Connect / Union number with neighbor
Step++
IF Percolates / Find
RETURN Step
END IF
END IF
END LOOP
END LOOP
```

Now we need to construct the grid using cheap and smart data structures that supports our efficient union find algorithm. Let the size of the grid be `$Size = N^2$`

, N is the length of its side. A weighted compressed Union-Find can achieve both union and find in `$O(N+Mlg^*N)$`

time. * This Union-Find needs two arrays of size `$N^2$`

, one (noted `P`

) for presenting the parent relation / subgraph ownership of each element, the other (noted `S`

) for the size of that component (used for weight comparison).

Additionally, in order to maintain states of the openness of the blocks, I need an boolean array of `$N^2$`

. Finally, to ease the modeling of opening to top side edge and bottom side edge, we can add 2 virtual sites `$N^2 + 1$`

and `$N^2 + 2$`

to the original `P`

array, the grid *percolates***iff**

$$
\begin{equation}
N^2+1 \text{ and } N^2+2
\end{equation}
$$

are connected.Code contains 1 package called connectivity, which contains 2 components: `unionfind`

and `percolation`

. Both components are exported, you can use it on your own project. To run the simulation, please see next section.

Complete source code on Github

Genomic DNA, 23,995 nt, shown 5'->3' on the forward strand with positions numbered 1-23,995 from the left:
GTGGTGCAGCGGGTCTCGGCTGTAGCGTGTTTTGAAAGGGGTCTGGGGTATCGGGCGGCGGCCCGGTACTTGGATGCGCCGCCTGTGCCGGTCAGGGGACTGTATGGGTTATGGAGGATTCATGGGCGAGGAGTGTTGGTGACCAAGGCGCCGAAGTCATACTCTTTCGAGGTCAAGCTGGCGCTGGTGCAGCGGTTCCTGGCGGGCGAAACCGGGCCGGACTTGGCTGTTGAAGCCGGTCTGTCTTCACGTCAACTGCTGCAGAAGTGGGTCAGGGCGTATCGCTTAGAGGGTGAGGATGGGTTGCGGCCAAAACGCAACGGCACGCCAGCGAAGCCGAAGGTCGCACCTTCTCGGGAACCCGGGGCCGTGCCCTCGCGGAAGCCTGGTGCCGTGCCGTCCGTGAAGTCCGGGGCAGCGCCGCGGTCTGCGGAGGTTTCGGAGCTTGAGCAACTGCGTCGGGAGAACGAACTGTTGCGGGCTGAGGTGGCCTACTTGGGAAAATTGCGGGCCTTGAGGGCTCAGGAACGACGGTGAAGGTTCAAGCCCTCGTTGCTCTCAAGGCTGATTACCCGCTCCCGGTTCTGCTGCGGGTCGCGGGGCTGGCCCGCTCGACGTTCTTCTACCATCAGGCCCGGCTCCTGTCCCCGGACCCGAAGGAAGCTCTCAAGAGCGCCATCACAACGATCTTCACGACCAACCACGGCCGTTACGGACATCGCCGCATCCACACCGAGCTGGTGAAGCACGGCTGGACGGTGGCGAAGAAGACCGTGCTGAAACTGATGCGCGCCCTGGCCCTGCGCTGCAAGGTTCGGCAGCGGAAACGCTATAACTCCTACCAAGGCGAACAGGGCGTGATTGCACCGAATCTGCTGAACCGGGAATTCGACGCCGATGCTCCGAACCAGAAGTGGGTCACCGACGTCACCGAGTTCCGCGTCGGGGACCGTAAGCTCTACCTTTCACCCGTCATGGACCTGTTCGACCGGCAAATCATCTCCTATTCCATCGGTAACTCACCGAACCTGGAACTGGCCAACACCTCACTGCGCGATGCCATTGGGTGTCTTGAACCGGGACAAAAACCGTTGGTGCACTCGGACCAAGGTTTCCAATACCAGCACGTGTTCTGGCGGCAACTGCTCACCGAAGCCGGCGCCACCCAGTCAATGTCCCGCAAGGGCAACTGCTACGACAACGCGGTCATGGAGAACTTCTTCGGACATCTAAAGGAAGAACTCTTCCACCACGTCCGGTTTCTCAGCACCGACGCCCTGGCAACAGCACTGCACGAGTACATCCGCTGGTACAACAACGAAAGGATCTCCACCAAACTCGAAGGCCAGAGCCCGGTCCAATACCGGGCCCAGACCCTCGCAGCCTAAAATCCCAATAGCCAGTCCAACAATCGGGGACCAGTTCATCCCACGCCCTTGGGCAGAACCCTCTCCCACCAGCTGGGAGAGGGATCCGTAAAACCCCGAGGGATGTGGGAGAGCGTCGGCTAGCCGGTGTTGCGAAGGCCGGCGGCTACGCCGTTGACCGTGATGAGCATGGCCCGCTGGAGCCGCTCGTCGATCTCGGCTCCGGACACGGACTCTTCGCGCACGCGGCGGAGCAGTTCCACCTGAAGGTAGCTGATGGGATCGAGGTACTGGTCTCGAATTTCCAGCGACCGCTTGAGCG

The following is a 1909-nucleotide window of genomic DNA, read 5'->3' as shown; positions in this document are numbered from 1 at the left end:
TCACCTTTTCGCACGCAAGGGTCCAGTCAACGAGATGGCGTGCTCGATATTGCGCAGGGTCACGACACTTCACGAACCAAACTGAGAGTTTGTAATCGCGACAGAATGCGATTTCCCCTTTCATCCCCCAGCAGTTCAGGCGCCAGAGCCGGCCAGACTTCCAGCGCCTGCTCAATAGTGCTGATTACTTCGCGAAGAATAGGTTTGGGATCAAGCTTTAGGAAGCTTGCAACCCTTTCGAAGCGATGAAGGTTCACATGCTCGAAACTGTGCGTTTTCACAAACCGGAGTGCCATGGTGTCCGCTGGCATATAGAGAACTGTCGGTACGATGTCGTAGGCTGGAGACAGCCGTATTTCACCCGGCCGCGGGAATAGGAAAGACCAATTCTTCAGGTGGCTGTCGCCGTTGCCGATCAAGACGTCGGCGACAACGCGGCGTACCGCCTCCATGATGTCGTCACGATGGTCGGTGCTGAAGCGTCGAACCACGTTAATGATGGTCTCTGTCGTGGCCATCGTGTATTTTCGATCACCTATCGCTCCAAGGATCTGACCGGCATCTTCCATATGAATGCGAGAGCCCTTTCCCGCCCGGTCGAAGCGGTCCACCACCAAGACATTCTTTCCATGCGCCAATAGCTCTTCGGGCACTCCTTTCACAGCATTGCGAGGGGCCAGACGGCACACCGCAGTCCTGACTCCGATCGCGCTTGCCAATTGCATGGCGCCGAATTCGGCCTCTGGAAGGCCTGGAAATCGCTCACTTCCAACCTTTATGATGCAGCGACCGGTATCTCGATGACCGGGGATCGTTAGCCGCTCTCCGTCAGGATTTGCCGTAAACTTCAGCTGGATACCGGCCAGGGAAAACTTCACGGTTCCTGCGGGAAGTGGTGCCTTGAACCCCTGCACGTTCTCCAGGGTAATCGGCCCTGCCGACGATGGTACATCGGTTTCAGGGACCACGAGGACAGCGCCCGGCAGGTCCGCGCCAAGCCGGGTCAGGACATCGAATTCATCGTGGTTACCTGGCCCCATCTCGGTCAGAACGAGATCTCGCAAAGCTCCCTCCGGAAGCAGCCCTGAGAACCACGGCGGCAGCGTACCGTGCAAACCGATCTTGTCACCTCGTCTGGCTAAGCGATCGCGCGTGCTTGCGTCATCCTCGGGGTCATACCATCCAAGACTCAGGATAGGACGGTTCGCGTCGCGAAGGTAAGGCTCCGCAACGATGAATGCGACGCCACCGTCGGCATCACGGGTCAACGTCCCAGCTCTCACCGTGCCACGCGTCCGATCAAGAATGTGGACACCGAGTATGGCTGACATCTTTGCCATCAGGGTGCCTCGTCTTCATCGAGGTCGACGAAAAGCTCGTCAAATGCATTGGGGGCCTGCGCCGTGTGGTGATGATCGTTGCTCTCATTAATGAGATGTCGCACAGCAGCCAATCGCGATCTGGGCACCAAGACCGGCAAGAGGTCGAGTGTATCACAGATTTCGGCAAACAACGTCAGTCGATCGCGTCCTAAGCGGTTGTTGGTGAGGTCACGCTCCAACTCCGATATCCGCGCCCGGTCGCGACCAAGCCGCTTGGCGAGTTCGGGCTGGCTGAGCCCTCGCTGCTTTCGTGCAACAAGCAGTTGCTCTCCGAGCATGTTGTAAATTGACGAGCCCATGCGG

```
go get github.com/nilbot/algo.go/connectivity
```

A Simulator interface:

```
type Simulator interface {
Simulate() int64
mark(n int)
Clear()
}
```

Data structure used in simulation

```
type PercolationSimulator struct {
Size int
Marked []bool
l int
connect *WeightedCompressed
}
```

and its construction

```
func NewPercolationSimulator(N int) *PercolationSimulator {
result := &PercolationSimulator{
Size: N * N,
Marked: make([]bool, N*N),
l: N,
connect: NewWeightedCompression(N*N + 2),
}
for i := 0; i != N; i++ {
result.connect.Union(i, result.Size)
}
for i := N * (N - 1); i != N*N; i++ {
result.connect.Union(i, result.Size+1)
}
return result
}
```

The 2 for loops are the trick to have 2 extra virtual sites connected to top and bottom edges, respectively.

To obtain a randomized permutation, calling `(r *rand) Perm(int)`

from the math/rand package.

```
// return a slice of pseudo-random permutation of [0,n)
func getPermutation(n int) []int {
seed := time.Now().UnixNano() % 271828182833
r := rand.New(rand.NewSource(seed))
return r.Perm(n)
}
```

And marking open site, as outlined in pseudo-code in previous section:

```
// mark (paint) the block as white
func (p *PercolationSimulator) mark(n int) {
if p.Marked[n] {
return
}
p.Marked[n] = true
neighbors := getDirectNeighbours(n, p.l)
for _, adj := range neighbors {
if p.Marked[adj] {
p.connect.Union(n, adj)
}
}
}
```

For overview you can also visit the godoc

```
cd $GOPATH/github.com/nilbot/algo.go/connectivity
go test -bench Simulate
```

Benchmark

```
BenchmarkSimulate 100000 21375 ns/op
```

was achieved on a 2013 i7 8G MacbookAir. On the same machine running simulation with 10 million iterations yields

```
ran 1000000 simulations, got result 0.59377084
```